Ritchie said mental health cases ebb and flow during a war, and suggested they are sometimes connected to a soldier's sense of success of the larger war effort. During the Korean War, cases increased when U.S. forces were losing ground but decreased as the situation improved, she said.


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Definite no, I'm afraid. There's really two issues at play here for me.

1. In terms of your mental health it will not help and will probably make matters worse. To begin with, you will be very physically and emotionally drained from your work. You will be deprived of many of the comforts that often help us to feel good. You will have little chance to "run away" (metaphorically) if the going gets tough. In addition, you may end up with PTSD if you ever saw action.

2. Then there's the political/moral side of things. Joining the US or British army these days is tantamount to actively supporting, and be willing to strive for, acts of imperialism and unjustified acts of aggression. I think the less people that join up for these things the better.

It will teach discipline, which is important. as i kind of realized today.
That's true, but I think on balance the lessons you'll learn are bad ones. It teaches you to "do as you're told"; to be uncritical. It teaches you to obey authority, without any scepticism or doubt. I think that anything which serves to diminish scepticism, doubt, a proclivity to question authority and a willingness to challenge the accepted opinion is undesirable. But then I would, I suppose.

One more thing, Universal.

The recruiter said it was no big deal and I almost go in there.
Be very careful with these kind of comments. The recruiter "would" say that, since the military is pretty desperate to get as many troops as it can right now. It doesn't mean that the anxiety will not be a problem in the military for you.

I probably seem outrageously cynical, but that's just my take on it.

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I almost joined the navy myself a few years ago. Long story, but I must say that you should never believe anything a recruiter tells you. They will lie even to their boss, and on official documents just to get you into the military! They do not care at all about you. Fact is that they have a quota and if they don't make it than they lose there post!
If you do have bad dp/dr, I strongly suggest not joining.
I couldent even make it through the application ordeal in Chicago.
My recruiter stressed me the hell out, BAD!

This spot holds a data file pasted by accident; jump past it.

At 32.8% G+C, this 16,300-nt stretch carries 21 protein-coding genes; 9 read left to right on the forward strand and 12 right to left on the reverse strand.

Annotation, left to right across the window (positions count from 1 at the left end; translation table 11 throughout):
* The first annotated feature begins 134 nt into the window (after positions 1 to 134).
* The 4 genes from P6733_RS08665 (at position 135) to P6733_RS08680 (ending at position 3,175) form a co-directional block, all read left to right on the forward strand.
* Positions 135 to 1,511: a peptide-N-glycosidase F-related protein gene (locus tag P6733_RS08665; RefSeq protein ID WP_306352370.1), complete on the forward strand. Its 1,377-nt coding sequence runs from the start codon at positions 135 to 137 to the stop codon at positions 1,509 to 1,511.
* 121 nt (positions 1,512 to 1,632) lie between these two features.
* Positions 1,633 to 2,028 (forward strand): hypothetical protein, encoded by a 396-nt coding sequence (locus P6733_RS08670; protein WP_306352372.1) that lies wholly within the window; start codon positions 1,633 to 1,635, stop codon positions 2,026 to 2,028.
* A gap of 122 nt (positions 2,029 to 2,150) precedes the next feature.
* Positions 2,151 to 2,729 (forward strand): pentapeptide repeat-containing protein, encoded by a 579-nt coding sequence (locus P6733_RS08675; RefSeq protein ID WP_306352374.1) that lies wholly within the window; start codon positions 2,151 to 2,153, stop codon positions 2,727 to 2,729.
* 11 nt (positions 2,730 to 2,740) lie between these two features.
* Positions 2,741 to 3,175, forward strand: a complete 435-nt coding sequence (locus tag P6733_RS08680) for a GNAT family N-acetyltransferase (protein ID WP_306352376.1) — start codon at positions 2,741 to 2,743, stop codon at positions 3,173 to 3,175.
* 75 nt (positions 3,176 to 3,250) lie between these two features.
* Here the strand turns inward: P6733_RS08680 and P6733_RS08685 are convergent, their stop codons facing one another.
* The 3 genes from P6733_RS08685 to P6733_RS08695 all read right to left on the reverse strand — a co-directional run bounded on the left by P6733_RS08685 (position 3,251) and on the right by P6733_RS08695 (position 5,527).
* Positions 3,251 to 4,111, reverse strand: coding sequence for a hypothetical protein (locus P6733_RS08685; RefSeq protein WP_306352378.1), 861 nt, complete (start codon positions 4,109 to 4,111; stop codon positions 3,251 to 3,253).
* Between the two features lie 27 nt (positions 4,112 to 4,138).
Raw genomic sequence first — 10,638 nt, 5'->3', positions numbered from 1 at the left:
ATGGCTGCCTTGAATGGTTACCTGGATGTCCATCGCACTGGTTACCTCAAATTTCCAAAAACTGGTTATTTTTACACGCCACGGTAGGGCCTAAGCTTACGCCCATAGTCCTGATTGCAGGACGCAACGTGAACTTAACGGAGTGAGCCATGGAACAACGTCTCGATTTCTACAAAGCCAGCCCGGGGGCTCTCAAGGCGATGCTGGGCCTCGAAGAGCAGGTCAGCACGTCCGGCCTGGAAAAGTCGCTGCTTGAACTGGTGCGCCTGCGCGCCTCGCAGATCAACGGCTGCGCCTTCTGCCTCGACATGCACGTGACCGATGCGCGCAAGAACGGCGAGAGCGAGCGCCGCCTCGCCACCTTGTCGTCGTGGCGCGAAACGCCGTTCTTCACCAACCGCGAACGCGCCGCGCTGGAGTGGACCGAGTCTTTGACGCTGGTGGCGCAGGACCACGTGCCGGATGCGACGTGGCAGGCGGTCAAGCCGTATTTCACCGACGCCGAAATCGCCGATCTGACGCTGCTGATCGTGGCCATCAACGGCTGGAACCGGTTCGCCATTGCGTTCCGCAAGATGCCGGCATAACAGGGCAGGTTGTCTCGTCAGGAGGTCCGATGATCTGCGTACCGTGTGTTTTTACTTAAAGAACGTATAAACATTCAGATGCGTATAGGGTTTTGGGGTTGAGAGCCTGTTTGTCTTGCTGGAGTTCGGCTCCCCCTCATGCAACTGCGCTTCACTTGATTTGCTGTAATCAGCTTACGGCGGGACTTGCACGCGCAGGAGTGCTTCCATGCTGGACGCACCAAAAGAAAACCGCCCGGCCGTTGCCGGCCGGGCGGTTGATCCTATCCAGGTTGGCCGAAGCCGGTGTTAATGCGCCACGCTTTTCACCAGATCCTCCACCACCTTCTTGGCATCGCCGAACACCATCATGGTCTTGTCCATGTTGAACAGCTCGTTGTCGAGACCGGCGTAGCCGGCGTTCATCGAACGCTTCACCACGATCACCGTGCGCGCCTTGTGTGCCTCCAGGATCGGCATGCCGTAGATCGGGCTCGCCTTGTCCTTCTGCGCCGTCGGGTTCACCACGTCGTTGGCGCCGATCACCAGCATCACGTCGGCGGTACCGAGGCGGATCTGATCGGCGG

The military goes against my religion anyway.
Killing people is wrong for any reason and I think if you are at all religious you need to think about the fact that no matter what position you have in the military, you will be supporting a force designed only to kill people.
I don't even know why I ever went to the recruting office to begin with.
I think I was very confused at the time.
I pray you do not join.

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Well, perhaps bizarrely, i am also 21 and i also considered joining the Navy about a month ago. I was walking home after abysmally failing to get a job and i started thinking about an advert i saw for a job in the navy. I thought about 'the republic' by Plato, the republican ideal (although i live in a constitutional monarchy), serving the state that has protected me and enabled me to live in liberty (fat lot of good thats done me) and so on. I have also always harboured a certain recessive patriotic streak and a childish yearning for the military.

I decided that i would do it, i would join the navy.

Then after a minute i recalled that i totally disagreed with Platos vision of a militarist republic, and i remembered that the essential purpose of the military (British, American and French at least) is to be willing and able to kill foreign people youve never met, at the behest of politicians and generals you dont really know, for political or geo-strategic reasons you dont really understand/care about/agree with.

Even if you dont pull the trigger youre part of a war machine. Perhaps -some- wars are truly just and some causes righteous, but it would be just my luck to get tangled up in the least just, least righteous, dirtiest war there is going. And really, i dont actually want to kill people, or be involved in doing so at all. Wars are tragic and i tend to think there are better ways of achieving things. Plus i think the navy would actually be quite boring.

And so i decided i would rather join an international aid agency or learn some martial arts or something. And hence im not in the navy.

If you are willing to:
* do things you totally disagree with (yet are still -probably- legal) as part of the apparatus of the state
* get stuck in a situation you cant even attempt to control
* and if you're at the sharp end you're willing to personally end someones life (or otherwise play a small part in a vast organisation geared towards extreme physical violence)

then by all means consider the Navy.

In reality im sure it would be quite an uneventful job and you're statistically very unlikely to actually die in combat(unless you join the infantry/marines and go to Iraq) but it was the principle that got to me.

There are simply better ways of providing a service to society and definitely better jobs to get for people with DP.

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You are brave. Our military has helped peace and security and has helped make the world a safer and better place. There are no pros and cons about being in the military. Each decision is based on what you want to do in the military and if the military will have you and assign you to what the service needs you to do.

see girls military schools